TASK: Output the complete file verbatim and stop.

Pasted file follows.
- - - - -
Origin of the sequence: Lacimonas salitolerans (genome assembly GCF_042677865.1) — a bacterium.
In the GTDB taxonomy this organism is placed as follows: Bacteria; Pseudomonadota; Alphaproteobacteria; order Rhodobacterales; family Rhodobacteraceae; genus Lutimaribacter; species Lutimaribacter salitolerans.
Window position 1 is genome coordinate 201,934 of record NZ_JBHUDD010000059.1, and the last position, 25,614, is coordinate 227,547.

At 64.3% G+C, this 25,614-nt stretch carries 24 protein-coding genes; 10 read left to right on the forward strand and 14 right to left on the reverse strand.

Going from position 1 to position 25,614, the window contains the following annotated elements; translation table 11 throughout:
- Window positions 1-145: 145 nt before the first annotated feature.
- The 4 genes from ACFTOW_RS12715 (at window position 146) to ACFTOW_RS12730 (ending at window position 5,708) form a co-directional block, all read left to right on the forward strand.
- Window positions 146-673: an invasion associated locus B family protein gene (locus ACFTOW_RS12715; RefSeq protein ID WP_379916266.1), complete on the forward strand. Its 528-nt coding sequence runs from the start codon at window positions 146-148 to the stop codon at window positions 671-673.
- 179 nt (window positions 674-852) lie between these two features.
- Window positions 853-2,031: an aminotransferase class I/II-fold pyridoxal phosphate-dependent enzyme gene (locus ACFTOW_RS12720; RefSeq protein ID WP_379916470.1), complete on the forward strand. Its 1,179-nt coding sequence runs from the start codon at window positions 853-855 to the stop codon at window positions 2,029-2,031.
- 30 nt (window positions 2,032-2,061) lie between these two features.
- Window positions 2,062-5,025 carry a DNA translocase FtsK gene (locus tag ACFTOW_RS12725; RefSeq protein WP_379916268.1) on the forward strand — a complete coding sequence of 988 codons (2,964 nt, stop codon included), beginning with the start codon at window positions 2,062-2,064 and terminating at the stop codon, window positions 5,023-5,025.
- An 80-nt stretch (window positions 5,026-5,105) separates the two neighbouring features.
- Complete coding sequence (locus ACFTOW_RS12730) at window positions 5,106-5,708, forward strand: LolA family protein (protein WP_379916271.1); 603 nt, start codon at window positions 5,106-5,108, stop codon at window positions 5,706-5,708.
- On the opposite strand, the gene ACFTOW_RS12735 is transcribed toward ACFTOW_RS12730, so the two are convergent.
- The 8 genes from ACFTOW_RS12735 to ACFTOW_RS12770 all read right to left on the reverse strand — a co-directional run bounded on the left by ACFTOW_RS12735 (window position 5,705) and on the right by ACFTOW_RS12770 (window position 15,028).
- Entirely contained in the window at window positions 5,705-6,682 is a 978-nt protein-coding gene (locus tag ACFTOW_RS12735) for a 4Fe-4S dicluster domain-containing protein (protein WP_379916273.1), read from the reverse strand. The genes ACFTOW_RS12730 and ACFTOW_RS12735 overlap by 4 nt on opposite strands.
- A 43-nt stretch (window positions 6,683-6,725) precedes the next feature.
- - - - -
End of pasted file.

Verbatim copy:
Origin of the sequence: Lacimonas salitolerans (genome assembly GCF_042677865.1) — a bacterium.
In the GTDB taxonomy this organism is placed as follows: Bacteria; Pseudomonadota; Alphaproteobacteria; order Rhodobacterales; family Rhodobacteraceae; genus Lutimaribacter; species Lutimaribacter salitolerans.
Window position 1 is genome coordinate 201,934 of record NZ_JBHUDD010000059.1, and the last position, 25,614, is coordinate 227,547.

At 64.3% G+C, this 25,614-nt stretch carries 24 protein-coding genes; 10 read left to right on the forward strand and 14 right to left on the reverse strand.

Going from position 1 to position 25,614, the window contains the following annotated elements; translation table 11 throughout:
- Window positions 1-145: 145 nt before the first annotated feature.
- The 4 genes from ACFTOW_RS12715 (at window position 146) to ACFTOW_RS12730 (ending at window position 5,708) form a co-directional block, all read left to right on the forward strand.
- Window positions 146-673: an invasion associated locus B family protein gene (locus ACFTOW_RS12715; RefSeq protein ID WP_379916266.1), complete on the forward strand. Its 528-nt coding sequence runs from the start codon at window positions 146-148 to the stop codon at window positions 671-673.
- 179 nt (window positions 674-852) lie between these two features.
- Window positions 853-2,031: an aminotransferase class I/II-fold pyridoxal phosphate-dependent enzyme gene (locus ACFTOW_RS12720; RefSeq protein ID WP_379916470.1), complete on the forward strand. Its 1,179-nt coding sequence runs from the start codon at window positions 853-855 to the stop codon at window positions 2,029-2,031.
- 30 nt (window positions 2,032-2,061) lie between these two features.
- Window positions 2,062-5,025 carry a DNA translocase FtsK gene (locus tag ACFTOW_RS12725; RefSeq protein WP_379916268.1) on the forward strand — a complete coding sequence of 988 codons (2,964 nt, stop codon included), beginning with the start codon at window positions 2,062-2,064 and terminating at the stop codon, window positions 5,023-5,025.
- An 80-nt stretch (window positions 5,026-5,105) separates the two neighbouring features.
- Complete coding sequence (locus ACFTOW_RS12730) at window positions 5,106-5,708, forward strand: LolA family protein (protein WP_379916271.1); 603 nt, start codon at window positions 5,106-5,108, stop codon at window positions 5,706-5,708.
- On the opposite strand, the gene ACFTOW_RS12735 is transcribed toward ACFTOW_RS12730, so the two are convergent.
- The 8 genes from ACFTOW_RS12735 to ACFTOW_RS12770 all read right to left on the reverse strand — a co-directional run bounded on the left by ACFTOW_RS12735 (window position 5,705) and on the right by ACFTOW_RS12770 (window position 15,028).
- Entirely contained in the window at window positions 5,705-6,682 is a 978-nt protein-coding gene (locus tag ACFTOW_RS12735) for a 4Fe-4S dicluster domain-containing protein (protein WP_379916273.1), read from the reverse strand. The genes ACFTOW_RS12730 and ACFTOW_RS12735 overlap by 4 nt on opposite strands.
- A 43-nt stretch (window positions 6,683-6,725) precedes the next feature.